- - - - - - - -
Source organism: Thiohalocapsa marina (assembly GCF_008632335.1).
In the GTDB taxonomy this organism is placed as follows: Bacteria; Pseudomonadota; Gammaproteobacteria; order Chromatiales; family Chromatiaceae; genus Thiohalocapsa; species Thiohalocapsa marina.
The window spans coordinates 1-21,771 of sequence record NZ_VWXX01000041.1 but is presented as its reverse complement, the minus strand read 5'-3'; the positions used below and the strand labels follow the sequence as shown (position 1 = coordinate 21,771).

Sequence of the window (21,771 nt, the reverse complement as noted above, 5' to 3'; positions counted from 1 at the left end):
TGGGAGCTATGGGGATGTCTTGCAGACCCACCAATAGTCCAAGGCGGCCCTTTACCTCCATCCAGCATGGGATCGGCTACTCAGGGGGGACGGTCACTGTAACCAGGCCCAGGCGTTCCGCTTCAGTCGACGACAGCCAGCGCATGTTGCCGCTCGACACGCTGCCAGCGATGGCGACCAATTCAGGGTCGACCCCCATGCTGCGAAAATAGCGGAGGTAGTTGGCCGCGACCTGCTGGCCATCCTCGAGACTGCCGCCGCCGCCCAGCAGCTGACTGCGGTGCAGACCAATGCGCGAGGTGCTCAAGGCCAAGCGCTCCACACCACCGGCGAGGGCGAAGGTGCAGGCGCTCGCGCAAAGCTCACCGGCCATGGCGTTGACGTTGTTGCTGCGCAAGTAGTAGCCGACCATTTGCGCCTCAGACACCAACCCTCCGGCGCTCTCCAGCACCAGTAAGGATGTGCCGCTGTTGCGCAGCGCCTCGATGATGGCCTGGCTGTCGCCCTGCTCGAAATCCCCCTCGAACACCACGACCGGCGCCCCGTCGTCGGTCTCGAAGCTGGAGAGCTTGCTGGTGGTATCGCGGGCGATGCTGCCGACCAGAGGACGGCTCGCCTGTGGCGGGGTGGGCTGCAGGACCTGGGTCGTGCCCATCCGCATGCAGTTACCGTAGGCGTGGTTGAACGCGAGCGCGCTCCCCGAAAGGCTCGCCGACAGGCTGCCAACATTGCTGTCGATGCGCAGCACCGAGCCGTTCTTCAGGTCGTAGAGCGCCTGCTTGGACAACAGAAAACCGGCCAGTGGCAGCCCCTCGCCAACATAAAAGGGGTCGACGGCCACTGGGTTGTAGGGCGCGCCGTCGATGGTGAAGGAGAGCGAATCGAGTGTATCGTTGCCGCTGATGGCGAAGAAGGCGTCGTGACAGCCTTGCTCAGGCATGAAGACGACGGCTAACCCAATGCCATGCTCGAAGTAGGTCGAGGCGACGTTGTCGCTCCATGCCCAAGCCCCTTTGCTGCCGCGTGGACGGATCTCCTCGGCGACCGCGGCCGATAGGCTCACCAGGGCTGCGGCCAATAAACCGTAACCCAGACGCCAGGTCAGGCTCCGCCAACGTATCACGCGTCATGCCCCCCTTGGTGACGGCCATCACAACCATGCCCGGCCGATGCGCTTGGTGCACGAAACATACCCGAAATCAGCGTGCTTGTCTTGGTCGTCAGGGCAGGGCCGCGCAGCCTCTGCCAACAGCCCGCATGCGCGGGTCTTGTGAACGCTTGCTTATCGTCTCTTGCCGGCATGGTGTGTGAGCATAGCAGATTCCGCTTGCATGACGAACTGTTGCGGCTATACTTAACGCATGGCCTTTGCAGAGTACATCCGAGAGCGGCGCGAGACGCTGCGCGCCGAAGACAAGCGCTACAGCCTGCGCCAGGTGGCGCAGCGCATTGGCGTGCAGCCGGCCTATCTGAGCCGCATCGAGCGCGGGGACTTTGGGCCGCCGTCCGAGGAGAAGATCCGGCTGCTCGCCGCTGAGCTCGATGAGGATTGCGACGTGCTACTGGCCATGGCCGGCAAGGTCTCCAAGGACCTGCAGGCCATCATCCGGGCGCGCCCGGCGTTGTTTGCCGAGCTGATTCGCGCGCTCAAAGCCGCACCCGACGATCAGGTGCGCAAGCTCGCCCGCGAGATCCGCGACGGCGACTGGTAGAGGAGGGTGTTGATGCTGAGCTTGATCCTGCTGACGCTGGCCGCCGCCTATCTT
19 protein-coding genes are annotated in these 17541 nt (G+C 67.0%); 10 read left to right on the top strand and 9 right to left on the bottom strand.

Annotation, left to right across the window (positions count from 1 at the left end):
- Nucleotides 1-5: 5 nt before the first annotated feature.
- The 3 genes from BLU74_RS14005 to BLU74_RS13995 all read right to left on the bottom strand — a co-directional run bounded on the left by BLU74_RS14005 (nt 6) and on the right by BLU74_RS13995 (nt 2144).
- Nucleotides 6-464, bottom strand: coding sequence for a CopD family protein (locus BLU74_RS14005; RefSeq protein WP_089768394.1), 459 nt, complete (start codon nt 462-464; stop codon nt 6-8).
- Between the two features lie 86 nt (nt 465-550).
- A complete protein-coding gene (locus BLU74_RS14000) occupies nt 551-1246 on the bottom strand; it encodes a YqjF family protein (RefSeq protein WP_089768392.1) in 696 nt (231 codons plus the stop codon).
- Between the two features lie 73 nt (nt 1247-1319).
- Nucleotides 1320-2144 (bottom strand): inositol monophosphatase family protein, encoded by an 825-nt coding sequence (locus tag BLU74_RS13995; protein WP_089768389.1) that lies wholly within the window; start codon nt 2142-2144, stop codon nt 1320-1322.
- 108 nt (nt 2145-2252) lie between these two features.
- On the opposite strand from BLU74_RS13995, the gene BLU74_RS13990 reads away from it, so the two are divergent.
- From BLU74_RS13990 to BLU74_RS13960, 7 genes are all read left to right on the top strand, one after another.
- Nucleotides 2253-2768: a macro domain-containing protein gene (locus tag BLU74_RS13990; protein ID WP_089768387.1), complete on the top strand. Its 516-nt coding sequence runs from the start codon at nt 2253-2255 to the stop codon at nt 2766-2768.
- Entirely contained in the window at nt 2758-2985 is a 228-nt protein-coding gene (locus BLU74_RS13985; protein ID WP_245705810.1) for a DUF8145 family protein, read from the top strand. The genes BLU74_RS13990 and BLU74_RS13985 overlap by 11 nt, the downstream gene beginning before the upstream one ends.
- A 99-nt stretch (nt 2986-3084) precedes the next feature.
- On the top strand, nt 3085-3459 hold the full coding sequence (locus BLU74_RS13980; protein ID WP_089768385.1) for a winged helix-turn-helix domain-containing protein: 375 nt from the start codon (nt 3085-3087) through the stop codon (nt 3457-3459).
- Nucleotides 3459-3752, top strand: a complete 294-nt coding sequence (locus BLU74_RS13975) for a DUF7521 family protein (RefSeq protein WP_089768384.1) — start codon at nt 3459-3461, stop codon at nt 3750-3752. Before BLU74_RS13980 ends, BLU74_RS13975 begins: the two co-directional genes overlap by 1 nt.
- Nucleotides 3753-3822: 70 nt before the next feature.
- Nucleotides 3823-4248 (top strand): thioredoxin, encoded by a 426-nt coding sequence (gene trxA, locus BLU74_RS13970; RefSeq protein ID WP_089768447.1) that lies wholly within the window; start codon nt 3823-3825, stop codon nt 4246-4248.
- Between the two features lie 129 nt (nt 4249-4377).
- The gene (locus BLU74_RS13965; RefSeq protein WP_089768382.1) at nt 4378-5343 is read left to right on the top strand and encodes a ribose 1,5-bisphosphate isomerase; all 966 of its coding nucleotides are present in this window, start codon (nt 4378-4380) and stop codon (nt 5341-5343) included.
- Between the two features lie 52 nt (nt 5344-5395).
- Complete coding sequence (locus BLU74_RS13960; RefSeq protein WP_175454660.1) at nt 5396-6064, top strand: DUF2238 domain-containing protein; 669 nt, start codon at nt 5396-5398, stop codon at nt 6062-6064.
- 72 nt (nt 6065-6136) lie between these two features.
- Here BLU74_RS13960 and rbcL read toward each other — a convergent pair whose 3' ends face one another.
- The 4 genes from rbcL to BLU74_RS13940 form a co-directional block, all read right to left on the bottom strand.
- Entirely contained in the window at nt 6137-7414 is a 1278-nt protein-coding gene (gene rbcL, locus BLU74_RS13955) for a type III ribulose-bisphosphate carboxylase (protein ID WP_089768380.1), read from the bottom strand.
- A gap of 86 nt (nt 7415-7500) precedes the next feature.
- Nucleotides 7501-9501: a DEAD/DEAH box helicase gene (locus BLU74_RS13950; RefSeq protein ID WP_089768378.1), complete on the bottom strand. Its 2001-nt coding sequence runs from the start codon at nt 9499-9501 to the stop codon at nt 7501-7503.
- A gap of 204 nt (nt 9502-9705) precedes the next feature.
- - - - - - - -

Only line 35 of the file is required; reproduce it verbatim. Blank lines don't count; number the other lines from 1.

- A gap of 204 nt (nt 9502-9705) precedes the next feature.